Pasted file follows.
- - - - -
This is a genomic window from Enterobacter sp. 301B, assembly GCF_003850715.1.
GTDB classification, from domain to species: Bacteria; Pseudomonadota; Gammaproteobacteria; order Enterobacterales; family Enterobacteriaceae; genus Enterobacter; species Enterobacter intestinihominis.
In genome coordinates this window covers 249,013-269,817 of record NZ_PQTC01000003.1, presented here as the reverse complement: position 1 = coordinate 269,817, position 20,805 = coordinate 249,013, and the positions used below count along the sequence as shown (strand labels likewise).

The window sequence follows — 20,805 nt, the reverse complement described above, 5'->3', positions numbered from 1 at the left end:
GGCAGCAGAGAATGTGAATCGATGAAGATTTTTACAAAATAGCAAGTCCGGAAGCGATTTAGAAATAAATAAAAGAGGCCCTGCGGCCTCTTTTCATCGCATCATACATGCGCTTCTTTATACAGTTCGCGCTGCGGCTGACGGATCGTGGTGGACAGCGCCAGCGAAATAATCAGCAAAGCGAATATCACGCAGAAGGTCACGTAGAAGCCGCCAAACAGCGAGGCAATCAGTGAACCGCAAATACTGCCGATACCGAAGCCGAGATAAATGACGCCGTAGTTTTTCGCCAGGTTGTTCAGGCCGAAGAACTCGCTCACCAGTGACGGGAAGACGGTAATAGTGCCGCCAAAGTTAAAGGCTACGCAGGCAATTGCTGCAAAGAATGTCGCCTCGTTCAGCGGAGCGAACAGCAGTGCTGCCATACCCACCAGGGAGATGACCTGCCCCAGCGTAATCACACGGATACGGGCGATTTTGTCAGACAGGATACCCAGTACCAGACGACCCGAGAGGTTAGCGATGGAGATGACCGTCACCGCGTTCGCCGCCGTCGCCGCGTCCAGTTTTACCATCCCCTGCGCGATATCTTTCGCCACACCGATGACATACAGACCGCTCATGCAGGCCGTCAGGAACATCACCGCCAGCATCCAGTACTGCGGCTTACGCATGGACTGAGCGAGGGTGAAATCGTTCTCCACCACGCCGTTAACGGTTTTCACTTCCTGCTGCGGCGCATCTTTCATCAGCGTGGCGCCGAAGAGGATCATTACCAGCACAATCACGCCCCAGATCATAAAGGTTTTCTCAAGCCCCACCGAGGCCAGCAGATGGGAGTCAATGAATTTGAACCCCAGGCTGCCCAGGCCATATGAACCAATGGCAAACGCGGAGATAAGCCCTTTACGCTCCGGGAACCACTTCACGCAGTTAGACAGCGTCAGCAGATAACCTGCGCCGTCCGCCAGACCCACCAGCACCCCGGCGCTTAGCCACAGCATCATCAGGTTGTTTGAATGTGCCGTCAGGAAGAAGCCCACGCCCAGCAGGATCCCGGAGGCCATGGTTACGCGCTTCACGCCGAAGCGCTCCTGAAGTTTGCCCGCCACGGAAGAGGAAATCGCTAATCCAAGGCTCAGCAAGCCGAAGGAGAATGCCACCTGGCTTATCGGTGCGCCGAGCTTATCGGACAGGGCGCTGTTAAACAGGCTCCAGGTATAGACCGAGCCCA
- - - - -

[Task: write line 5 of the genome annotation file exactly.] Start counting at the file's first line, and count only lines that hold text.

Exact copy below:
GGCAGCAGAGAATGTGAATCGATGAAGATTTTTACAAAATAGCAAGTCCGGAAGCGATTTAGAAATAAATAAAAGAGGCCCTGCGGCCTCTTTTCATCGCATCATACATGCGCTTCTTTATACAGTTCGCGCTGCGGCTGACGGATCGTGGTGGACAGCGCCAGCGAAATAATCAGCAAAGCGAATATCACGCAGAAGGTCACGTAGAAGCCGCCAAACAGCGAGGCAATCAGTGAACCGCAAATACTGCCGATACCGAAGCCGAGATAAATGACGCCGTAGTTTTTCGCCAGGTTGTTCAGGCCGAAGAACTCGCTCACCAGTGACGGGAAGACGGTAATAGTGCCGCCAAAGTTAAAGGCTACGCAGGCAATTGCTGCAAAGAATGTCGCCTCGTTCAGCGGAGCGAACAGCAGTGCTGCCATACCCACCAGGGAGATGACCTGCCCCAGCGTAATCACACGGATACGGGCGATTTTGTCAGACAGGATACCCAGTACCAGACGACCCGAGAGGTTAGCGATGGAGATGACCGTCACCGCGTTCGCCGCCGTCGCCGCGTCCAGTTTTACCATCCCCTGCGCGATATCTTTCGCCACACCGATGACATACAGACCGCTCATGCAGGCCGTCAGGAACATCACCGCCAGCATCCAGTACTGCGGCTTACGCATGGACTGAGCGAGGGTGAAATCGTTCTCCACCACGCCGTTAACGGTTTTCACTTCCTGCTGCGGCGCATCTTTCATCAGCGTGGCGCCGAAGAGGATCATTACCAGCACAATCACGCCCCAGATCATAAAGGTTTTCTCAAGCCCCACCGAGGCCAGCAGATGGGAGTCAATGAATTTGAACCCCAGGCTGCCCAGGCCATATGAACCAATGGCAAACGCGGAGATAAGCCCTTTACGCTCCGGGAACCACTTCACGCAGTTAGACAGCGTCAGCAGATAACCTGCGCCGTCCGCCAGACCCACCAGCACCCCGGCGCTTAGCCACAGCATCATCAGGTTGTTTGAATGTGCCGTCAGGAAGAAGCCCACGCCCAGCAGGATCCCGGAGGCCATGGTTACGCGCTTCACGCCGAAGCGCTCCTGAAGTTTGCCCGCCACGGAAGAGGAAATCGCTAATCCAAGGCTCAGCAAGCCGAAGGAGAATGCCACCTGGCTTATCGGTGCGCCGAGCTTATCGGACAGGGCGCTGTTAAACAGGCTCCAGGTATAGACCGAGCCCA